If you plan to have holiday guests with small children (or even pets), you can help everyone stay safe and rest a little easier by baby-proofing your home. Move cleaning products to higher shelves or lock those cabinets. Zip ties make easy, affordable temporary baby locks on cabinets. 

Cover all the outlets with safety plugs, and keep decorations with small pieces out of reach of curious fingers. 

Take extra safety precautions in the kitchen if little ones are around. Angle all the pot handles on the stove or countertop back toward the wall, so they aren’t easily grabbed, knocked, or pulled over (this is a good safety practice at all times). 

To check the “baby-proof” status of your home, get down on your hands and knees, and look around your home from a curious little kid’s perspective. Move hazardous items out of reach or into other parts of your home.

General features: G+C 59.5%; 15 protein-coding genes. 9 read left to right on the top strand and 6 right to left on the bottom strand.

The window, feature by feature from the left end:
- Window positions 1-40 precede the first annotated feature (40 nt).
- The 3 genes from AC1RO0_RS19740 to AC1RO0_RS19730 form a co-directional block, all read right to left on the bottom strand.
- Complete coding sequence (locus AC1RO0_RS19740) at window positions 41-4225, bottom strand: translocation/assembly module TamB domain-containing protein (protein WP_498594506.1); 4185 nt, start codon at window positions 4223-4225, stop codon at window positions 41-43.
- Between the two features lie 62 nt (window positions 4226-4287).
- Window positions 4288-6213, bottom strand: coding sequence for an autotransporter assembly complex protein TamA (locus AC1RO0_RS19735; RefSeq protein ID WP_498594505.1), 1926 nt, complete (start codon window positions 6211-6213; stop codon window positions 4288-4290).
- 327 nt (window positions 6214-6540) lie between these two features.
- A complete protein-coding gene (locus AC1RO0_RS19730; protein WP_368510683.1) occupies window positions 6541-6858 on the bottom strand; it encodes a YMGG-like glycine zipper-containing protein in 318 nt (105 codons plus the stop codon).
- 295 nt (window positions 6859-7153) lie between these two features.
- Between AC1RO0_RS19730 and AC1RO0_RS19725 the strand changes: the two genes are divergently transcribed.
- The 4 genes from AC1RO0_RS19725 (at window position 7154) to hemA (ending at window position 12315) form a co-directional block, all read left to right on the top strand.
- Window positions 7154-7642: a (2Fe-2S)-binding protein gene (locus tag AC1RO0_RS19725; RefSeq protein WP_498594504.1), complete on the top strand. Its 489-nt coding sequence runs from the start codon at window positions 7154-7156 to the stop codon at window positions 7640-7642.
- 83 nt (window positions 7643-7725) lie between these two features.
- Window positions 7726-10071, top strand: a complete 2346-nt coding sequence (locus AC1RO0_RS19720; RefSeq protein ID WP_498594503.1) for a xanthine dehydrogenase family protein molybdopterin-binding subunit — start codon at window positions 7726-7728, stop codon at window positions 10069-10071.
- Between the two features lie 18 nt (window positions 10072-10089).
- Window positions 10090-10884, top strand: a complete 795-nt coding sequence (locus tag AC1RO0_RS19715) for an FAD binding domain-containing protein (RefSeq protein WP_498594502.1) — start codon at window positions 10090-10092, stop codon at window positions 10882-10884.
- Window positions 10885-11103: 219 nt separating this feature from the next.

6 Have an emergency plan

Fires and other home emergencies occur more frequently during the holidays. It’s critical to have an evacuation and response plan ready for your family. Now is a great time to either review your emergency plan or create a new one.

Make sure everyone knows how to evacuate your home in the event of a fire. Identify a safe place where everyone will gather if you do need to evacuate your home. Don’t forget to include your pets in the emergency plan!

SERVPRO is here to help with any type of disaster, from cooking and Christmas tree fires to frozen pipes and other winter home accidents. Our expert technicians are available 24/7 to respond to any size disaster, even during the holidays!

Other News

View Recent Posts